Shovels in the ground by September.
For some months, that had been the talk about an international pharmaceutical company’s plans to build a multimillion-dollar distribution center on the grounds of a former Red Lion Road golf course.
On Tuesday, Sept. 27, the digging started when Teva North America broke ground at what was once the Island Green Golf Course and, further in its past, a Budd Co. plant that manufactured railroad cars. Mayor Michael Nutter, City Councilman Brian O’Neill (R-10th dist.), U.S. Rep. Allyson Schwartz (D-13th dist.), state Sen. Michael Stack (D-5th dist.) and others joined Teva’s North American CEO, William Marth, for the ceremony.
The new distribution facility will be great for Teva and great for the city, Marth said.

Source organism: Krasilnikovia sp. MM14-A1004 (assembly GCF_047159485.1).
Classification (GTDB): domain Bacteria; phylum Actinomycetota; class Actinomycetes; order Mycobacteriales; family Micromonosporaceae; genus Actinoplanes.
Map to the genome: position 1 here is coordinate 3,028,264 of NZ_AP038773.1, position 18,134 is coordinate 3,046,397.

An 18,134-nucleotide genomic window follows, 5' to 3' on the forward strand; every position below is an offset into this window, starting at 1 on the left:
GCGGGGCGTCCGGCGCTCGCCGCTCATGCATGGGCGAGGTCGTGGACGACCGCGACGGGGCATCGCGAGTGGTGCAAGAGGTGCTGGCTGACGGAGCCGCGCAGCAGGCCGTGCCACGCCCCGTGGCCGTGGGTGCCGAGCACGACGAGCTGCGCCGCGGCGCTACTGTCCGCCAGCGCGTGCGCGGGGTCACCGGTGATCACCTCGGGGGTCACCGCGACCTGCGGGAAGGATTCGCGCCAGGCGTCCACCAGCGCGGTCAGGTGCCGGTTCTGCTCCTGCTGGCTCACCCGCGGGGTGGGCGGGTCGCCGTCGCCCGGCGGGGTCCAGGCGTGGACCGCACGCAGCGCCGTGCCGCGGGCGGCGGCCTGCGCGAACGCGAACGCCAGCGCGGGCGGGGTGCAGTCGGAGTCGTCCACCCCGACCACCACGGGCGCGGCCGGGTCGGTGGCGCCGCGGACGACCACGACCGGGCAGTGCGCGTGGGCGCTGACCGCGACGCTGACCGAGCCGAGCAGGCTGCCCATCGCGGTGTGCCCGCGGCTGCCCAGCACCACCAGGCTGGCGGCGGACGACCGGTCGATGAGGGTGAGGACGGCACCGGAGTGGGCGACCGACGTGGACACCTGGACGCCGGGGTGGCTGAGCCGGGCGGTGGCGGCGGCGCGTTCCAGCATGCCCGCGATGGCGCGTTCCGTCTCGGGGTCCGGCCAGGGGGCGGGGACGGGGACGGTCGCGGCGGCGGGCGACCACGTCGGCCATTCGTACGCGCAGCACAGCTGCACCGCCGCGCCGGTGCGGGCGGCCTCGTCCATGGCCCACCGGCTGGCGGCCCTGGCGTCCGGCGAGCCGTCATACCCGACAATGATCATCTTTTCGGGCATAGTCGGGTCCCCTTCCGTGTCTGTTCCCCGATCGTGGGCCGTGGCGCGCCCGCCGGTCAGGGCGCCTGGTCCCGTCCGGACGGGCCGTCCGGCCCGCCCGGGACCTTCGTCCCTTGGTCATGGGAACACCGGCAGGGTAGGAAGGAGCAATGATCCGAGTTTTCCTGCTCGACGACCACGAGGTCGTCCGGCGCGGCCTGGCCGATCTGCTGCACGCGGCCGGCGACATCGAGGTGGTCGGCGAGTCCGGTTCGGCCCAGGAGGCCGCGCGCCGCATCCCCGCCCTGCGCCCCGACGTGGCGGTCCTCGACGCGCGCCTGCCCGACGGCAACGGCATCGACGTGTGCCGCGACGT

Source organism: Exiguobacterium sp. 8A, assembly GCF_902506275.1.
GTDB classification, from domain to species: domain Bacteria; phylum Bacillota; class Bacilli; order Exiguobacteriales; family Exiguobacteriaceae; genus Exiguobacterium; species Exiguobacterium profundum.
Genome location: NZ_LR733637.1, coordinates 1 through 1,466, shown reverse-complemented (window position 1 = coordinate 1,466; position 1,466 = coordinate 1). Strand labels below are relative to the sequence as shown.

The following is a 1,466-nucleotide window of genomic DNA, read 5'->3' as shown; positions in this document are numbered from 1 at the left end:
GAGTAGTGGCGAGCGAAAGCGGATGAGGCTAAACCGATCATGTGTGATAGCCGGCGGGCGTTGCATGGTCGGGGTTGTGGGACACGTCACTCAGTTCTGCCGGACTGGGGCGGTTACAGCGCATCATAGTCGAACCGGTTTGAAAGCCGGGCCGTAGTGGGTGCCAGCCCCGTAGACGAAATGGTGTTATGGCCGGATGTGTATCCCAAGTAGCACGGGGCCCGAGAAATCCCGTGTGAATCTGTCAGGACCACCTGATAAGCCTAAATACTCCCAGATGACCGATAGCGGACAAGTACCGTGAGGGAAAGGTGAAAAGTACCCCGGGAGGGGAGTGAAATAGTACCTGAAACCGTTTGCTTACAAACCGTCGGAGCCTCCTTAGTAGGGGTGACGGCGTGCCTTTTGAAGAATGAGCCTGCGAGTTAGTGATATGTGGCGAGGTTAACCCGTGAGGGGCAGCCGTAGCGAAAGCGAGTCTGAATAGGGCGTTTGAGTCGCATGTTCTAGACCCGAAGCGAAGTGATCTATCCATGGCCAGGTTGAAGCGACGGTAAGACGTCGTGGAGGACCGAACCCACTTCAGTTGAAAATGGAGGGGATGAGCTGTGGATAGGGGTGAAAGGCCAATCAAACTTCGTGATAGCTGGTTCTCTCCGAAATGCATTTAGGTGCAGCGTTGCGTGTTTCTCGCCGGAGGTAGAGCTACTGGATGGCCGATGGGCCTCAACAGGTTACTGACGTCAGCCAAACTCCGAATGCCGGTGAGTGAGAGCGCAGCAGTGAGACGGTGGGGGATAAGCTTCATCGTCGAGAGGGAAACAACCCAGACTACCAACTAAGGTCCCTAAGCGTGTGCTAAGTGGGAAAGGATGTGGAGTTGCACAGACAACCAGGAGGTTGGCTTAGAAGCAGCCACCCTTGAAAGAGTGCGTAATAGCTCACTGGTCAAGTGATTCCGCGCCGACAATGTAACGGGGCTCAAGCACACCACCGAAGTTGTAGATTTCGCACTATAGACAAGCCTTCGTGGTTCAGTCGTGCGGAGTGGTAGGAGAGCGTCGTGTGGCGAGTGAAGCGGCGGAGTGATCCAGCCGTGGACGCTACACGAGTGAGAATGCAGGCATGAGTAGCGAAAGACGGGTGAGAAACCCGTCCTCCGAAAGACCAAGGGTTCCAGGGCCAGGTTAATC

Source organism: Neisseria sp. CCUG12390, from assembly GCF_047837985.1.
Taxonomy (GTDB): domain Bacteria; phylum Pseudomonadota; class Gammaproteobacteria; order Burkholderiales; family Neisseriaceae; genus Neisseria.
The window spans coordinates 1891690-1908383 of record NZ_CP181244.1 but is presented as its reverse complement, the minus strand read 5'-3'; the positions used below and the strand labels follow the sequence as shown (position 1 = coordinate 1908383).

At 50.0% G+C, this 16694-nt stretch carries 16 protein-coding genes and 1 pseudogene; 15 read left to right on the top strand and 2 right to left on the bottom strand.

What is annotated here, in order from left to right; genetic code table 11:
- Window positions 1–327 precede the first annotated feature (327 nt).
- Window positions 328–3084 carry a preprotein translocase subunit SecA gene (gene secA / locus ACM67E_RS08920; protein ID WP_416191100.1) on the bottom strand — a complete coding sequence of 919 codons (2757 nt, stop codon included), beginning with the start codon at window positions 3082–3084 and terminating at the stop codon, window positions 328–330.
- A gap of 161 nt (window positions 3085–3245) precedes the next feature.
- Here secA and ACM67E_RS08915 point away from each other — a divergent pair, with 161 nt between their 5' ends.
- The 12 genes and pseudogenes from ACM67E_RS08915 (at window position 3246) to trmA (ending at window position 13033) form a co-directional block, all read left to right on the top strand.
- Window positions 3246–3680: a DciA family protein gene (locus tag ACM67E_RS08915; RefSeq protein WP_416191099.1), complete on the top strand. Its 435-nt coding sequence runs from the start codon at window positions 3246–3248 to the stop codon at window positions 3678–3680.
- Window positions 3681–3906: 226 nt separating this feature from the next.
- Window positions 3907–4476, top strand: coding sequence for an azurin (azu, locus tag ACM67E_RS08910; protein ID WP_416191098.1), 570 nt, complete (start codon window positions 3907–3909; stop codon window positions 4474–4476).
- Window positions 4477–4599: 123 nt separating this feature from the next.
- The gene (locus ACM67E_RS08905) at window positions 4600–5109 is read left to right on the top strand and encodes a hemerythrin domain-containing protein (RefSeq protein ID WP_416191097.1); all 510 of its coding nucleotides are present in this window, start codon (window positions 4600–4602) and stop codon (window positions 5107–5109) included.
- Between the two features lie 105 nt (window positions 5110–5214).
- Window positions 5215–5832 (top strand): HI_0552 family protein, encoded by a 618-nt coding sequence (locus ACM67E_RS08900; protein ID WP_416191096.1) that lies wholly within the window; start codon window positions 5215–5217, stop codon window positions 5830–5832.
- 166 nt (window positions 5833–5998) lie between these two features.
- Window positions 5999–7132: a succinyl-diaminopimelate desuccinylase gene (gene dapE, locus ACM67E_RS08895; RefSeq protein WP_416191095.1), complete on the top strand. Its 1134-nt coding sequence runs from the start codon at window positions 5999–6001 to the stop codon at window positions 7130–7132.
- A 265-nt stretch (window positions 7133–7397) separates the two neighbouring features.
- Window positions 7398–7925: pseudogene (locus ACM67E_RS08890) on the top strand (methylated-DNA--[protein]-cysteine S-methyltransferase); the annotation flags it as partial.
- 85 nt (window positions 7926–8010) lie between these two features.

Certainly great for the city, the mayor said, calling the Teva project the biggest economic development of his administration.
ldquo;I could not be more excited,” Nutter said. “I love Teva.”
Plans to erect the giant warehouse at the Somerton site were announced last fall, but the Israeli-based generic-drug manufacturer didn’t buy the property until mid-August. The company paid $40 million for the land.
In October 2010, city and state officials said the company would spend $300 million to build and equip its 1.1 million-square-foot North American distribution center. The project is expected to bring up to 600 construction jobs to the city as well as 400 permanent positions when the Teva facility opens in mid-2013. ••